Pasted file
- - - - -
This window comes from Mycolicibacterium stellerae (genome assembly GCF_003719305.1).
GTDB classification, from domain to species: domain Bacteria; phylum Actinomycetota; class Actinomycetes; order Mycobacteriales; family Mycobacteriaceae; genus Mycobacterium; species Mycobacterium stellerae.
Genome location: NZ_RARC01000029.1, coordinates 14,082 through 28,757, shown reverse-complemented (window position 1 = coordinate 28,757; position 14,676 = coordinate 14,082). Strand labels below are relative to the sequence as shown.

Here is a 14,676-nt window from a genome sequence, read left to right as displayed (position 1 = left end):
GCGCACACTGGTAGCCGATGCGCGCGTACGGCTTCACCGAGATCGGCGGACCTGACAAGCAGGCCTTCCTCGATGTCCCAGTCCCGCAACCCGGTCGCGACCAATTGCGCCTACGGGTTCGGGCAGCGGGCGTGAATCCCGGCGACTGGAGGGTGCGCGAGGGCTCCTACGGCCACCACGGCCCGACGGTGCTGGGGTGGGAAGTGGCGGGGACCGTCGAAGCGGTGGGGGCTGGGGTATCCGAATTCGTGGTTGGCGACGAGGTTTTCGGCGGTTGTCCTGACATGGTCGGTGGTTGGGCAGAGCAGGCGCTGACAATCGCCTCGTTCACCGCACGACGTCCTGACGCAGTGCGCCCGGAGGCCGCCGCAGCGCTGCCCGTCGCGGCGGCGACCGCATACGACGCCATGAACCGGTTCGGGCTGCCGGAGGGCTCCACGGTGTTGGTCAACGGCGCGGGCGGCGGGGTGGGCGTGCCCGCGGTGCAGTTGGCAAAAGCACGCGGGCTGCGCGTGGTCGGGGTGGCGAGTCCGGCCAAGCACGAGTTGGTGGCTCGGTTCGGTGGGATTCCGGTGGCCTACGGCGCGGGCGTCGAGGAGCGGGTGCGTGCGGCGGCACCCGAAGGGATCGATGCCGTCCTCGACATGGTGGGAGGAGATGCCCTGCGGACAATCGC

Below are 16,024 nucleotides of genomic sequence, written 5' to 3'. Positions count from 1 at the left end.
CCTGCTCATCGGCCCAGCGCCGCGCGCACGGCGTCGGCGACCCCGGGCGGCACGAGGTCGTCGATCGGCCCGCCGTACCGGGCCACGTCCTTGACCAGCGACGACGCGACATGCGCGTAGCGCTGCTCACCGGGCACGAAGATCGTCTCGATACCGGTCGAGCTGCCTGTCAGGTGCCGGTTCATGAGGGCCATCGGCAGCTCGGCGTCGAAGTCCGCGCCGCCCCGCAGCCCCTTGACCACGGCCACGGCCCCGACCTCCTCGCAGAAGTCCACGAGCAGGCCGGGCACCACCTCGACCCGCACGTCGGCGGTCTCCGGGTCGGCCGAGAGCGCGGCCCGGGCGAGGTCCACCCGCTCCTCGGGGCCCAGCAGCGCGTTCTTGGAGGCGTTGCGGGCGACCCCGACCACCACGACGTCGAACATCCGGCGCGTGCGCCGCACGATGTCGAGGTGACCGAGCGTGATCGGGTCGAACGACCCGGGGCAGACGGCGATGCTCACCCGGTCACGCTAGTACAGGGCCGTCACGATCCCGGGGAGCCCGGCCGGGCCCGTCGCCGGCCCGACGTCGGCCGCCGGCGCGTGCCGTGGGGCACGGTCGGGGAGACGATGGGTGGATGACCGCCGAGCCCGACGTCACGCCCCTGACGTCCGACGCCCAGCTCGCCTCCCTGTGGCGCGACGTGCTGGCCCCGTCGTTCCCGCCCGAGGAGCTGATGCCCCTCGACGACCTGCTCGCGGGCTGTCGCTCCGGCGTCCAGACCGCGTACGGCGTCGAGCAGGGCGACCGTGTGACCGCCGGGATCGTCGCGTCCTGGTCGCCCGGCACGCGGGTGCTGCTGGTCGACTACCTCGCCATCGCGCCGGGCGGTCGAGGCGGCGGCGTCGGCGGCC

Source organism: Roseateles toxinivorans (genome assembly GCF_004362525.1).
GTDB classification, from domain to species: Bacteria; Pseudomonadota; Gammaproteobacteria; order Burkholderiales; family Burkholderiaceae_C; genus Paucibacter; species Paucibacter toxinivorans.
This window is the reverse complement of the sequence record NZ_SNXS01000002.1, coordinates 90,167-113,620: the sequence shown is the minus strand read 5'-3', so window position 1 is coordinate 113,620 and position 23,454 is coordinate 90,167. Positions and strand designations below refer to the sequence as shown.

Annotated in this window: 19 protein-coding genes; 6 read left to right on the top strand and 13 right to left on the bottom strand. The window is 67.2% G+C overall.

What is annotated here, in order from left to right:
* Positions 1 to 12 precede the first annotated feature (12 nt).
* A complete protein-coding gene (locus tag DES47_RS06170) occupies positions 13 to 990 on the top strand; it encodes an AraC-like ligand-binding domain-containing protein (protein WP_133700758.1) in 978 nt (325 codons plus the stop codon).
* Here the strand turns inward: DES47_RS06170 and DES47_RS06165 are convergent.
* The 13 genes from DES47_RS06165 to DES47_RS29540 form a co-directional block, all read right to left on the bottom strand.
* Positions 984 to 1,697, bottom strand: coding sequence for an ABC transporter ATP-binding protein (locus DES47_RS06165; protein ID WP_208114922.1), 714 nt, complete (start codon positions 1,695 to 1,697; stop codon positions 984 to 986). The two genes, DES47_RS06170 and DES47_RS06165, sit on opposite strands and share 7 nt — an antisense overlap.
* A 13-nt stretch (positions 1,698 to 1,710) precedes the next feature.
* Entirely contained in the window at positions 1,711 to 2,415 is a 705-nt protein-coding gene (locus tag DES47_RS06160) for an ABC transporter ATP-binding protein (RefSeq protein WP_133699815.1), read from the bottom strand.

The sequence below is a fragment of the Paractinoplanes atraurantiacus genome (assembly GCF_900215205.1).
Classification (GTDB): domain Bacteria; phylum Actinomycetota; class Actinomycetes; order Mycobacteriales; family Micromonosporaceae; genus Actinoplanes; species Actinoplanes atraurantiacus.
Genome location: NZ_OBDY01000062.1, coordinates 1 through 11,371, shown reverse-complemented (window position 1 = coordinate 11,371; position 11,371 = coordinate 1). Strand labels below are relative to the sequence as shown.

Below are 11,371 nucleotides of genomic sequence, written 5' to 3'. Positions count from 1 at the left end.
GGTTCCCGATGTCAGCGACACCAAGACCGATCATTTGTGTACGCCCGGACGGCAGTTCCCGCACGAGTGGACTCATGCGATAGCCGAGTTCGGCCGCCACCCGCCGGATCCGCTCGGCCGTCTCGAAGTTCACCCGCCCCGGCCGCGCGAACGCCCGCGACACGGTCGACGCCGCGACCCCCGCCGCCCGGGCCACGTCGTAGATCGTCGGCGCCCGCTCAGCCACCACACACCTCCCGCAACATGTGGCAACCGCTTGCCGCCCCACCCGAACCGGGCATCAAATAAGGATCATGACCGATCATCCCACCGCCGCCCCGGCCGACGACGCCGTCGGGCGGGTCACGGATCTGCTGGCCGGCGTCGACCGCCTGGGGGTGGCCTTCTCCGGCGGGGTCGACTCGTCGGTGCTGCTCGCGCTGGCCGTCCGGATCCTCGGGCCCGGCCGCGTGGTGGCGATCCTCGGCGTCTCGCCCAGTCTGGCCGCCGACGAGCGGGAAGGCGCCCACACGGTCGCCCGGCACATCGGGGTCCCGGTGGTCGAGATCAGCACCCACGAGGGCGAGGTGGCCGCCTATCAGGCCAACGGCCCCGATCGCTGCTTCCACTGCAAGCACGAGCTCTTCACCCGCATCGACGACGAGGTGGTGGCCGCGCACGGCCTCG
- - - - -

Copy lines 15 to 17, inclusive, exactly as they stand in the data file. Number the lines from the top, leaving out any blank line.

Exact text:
* Here the strand turns inward: DES47_RS06170 and DES47_RS06165 are convergent.
* The 13 genes from DES47_RS06165 to DES47_RS29540 form a co-directional block, all read right to left on the bottom strand.
* Positions 984 to 1,697, bottom strand: coding sequence for an ABC transporter ATP-binding protein (locus DES47_RS06165; protein ID WP_208114922.1), 714 nt, complete (start codon positions 1,695 to 1,697; stop codon positions 984 to 986). The two genes, DES47_RS06170 and DES47_RS06165, sit on opposite strands and share 7 nt — an antisense overlap.